I only managed a couple of dives with the light in the end as I was also shooting stills, but here are a few clips- 

 

 

It left me itching to shoot more with it, and I feel it has the potential to help create some really unique shots which weren't previously possible. This is particularly true with 4K video where there may be the potential to pull decent quality stills from the video- helpful when you need to shoot both with limited underwater time.

 

Ethics Statement: I have no association with Orcalight. I was kindly loaned the unit by Alex Tattersall of Underwater Visions, and Shane Newman of Orcalight provided very useful tips and is extremely responsive to requests for information.

 

 

 

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#2 CheungyDiver

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Posted 23 April 2014 - 04:41 PM

Hi Fergus

 

I agree the Orca SeaWolf light is a fantastic LED light. Great even light and colour rendering. Clever way to transport and use of high capacity rechargeable batteries. One thing I don't like is the opening and closing of the canister. Two hex bolts and only way of opening is use a blunt flathead screw driver next to bolts. I am going to suggest Orca provide some sort of snap latches or even a  thumbscrew. Great light and output is 22K lumen as specified.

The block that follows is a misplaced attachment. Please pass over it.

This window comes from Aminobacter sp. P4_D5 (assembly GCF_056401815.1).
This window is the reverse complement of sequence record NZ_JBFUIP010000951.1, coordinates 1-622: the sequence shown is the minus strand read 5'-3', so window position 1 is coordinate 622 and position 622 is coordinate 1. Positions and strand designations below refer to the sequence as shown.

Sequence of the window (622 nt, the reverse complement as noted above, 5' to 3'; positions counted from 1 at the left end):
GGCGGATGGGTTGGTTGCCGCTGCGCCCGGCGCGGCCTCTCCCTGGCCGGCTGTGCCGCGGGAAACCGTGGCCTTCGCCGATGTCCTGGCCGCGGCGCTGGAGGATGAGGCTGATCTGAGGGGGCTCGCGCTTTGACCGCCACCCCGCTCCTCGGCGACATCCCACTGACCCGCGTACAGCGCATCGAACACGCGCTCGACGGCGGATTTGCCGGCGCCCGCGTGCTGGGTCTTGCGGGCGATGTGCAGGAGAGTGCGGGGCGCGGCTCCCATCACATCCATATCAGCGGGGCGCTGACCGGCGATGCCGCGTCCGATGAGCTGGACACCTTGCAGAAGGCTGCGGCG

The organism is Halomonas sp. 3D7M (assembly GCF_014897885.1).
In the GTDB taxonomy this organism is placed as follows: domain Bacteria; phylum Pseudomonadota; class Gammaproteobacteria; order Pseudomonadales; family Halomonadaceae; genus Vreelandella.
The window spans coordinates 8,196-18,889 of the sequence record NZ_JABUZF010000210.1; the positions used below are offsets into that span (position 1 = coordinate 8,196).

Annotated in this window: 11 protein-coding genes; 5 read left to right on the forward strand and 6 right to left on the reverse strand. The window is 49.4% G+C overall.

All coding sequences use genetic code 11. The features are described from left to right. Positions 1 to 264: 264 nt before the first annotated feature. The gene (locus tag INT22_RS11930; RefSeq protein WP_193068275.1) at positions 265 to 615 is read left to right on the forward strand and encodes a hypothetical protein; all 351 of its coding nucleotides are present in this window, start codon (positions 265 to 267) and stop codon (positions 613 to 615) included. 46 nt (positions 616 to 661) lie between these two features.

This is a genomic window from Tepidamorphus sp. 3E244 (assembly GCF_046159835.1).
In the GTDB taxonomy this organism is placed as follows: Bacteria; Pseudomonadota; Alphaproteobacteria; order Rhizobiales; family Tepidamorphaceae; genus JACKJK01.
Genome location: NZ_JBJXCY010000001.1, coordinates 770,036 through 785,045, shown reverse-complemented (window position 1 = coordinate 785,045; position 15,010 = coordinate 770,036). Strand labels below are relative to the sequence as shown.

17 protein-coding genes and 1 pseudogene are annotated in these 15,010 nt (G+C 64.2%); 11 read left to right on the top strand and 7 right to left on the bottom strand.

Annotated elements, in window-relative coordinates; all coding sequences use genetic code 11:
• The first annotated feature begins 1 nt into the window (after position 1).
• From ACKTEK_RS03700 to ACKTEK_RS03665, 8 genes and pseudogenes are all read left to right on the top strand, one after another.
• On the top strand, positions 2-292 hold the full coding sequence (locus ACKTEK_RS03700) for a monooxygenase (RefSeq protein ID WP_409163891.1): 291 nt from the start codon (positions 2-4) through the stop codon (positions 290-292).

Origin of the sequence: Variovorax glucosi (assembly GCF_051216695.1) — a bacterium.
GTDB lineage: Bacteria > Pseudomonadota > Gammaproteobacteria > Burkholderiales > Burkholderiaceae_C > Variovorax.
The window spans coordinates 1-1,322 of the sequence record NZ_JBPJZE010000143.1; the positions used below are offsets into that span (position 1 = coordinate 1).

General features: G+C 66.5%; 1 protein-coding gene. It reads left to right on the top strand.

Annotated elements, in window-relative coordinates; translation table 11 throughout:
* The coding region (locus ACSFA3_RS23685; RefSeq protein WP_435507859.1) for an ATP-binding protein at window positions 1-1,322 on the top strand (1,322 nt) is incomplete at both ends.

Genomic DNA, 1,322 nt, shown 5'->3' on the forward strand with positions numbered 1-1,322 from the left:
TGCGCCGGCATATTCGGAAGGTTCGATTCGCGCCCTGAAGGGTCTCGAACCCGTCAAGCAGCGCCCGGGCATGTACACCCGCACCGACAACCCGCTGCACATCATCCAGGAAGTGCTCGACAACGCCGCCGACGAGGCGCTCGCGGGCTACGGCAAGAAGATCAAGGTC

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  • Thumb screw.jpg

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#3 Stuart Keasley

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Posted 23 April 2014 - 11:18 PM

Hi Fergus
 
I agree the Orca SeaWolf light is a fantastic LED light. Great even light and colour rendering. Clever way to transport and use of high capacity rechargeable batteries. One thing I don't like is the opening and closing of the canister. Two hex bolts and only way of opening is use a blunt flathead screw driver next to bolts. I am going to suggest Orca provide some sort of snap latches or even a  thumbscrew. Great light and output is 22K lumen as specified.

OrcaLight have already redesigned the method of opening and securing the lid, have a read of the following for details:

http://wetpixel.com/...showtopic=52724
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#4 CheungyDiver

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Posted 24 April 2014 - 12:41 AM

Errr you lost me there. Which part shows the re-design?  The method is still  "The top plate attaches to the cannister via two M5 allen key bolts"